All Courses

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What is the history and evolution of environmental thinking and
writing? How have certain "environmental classics" shaped the way in
which we think about nature, society and development? (And, as a
corollary, what has shaped the intellectual history of programs like
the Energy and Resources Group?). This course will use a selection of
20th century books / papers that have had a major impact on academic
and wider public thinking about the environment / development to probe
these issues. The selection includes works that have influenced
environmental politics, policy and scholarship in the USA as well as in
the developing world. We will not only read these classics, but we will
also read reviews and critiques of these books ­ both those written
at the time of first publication, and more recent commentaries ­ to
explore the evolution of thought on these transforming ideas.

When available, the webpage for this course will be posted here. Please check back later for an updated link.


In this course, you will develop an understanding ­ and a real
working knowledge ­ of our energy technologies, policies, and
options. This will include analysis of the different opportunities and
impacts of energy systems that exist within and between groups defined
by national, regional, household, ethnic, gender distinctions. Analysis
of the range of current and future energy choices will be stressed, as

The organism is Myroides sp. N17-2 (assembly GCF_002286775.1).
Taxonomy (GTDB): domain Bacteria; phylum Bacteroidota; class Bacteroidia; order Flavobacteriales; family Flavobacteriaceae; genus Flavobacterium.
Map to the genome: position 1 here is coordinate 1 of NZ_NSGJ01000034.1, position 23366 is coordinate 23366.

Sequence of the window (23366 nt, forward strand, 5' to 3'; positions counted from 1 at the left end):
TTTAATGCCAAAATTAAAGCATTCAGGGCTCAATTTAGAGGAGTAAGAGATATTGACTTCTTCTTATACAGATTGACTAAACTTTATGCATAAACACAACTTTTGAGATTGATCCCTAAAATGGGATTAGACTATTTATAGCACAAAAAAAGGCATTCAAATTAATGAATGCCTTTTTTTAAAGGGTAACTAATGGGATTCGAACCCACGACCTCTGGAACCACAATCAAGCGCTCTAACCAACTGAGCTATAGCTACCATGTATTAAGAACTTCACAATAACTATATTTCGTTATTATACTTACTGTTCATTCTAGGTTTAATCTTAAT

well as the role of energy in determining local environmental conditions, and the global climate.

The course website can be found here:


This graduate seminar will examine the relationship
between development
theory and practice with respect to issues of energy use, technology
culture. We will explore the often divergent ideas about development
have emerged from civil society, academia, multinational development
agencies, and national development plans in order to investigate the
differing perspectives currently envisioned for a sustainable energy
future. The course will focus on energy options at the household and
community level, paying particular attention to the needs of
primarily in rural areas of developing nations. It will then examine
theories of energy systems as a national, often centrally planned
infrastructure. The seminar will explore ideas of 'appropriate
technology', and cultural and political aspects of energy services, and
environmental impacts. Specific themes in the class will include gender
analysis, renewable energy alternatives, the emergence of decentralized
energy options, and new energy and environmental linkages.


This technical course focuses on the fundamentals of photovoltaic (PV)
energy conversion with respect to the physical principles of operation
and design of efficient semiconductor solar cell devices. Incorporating
ideas from a variety of disciplines, the course aims to equip students
with the concepts and analytical skills necessary to assess the utility
and viability of various modern PV technologies in the context of a
growing global renewable energy market. Traditional materials science
and device physics are integrated with the practical issues of
connectivity, cost and market analysis, and policy considerations to
provide a complete picture of the engineering and development of modern
PV systems. Background in solid state physics or
semiconductor electronics is strongly recommended.


Spring 2012 Graduate Seminar: Tuesday, 3:00 –
4:30, Room TBA

Seminar on
Systemic Actions and Impacts (CCN: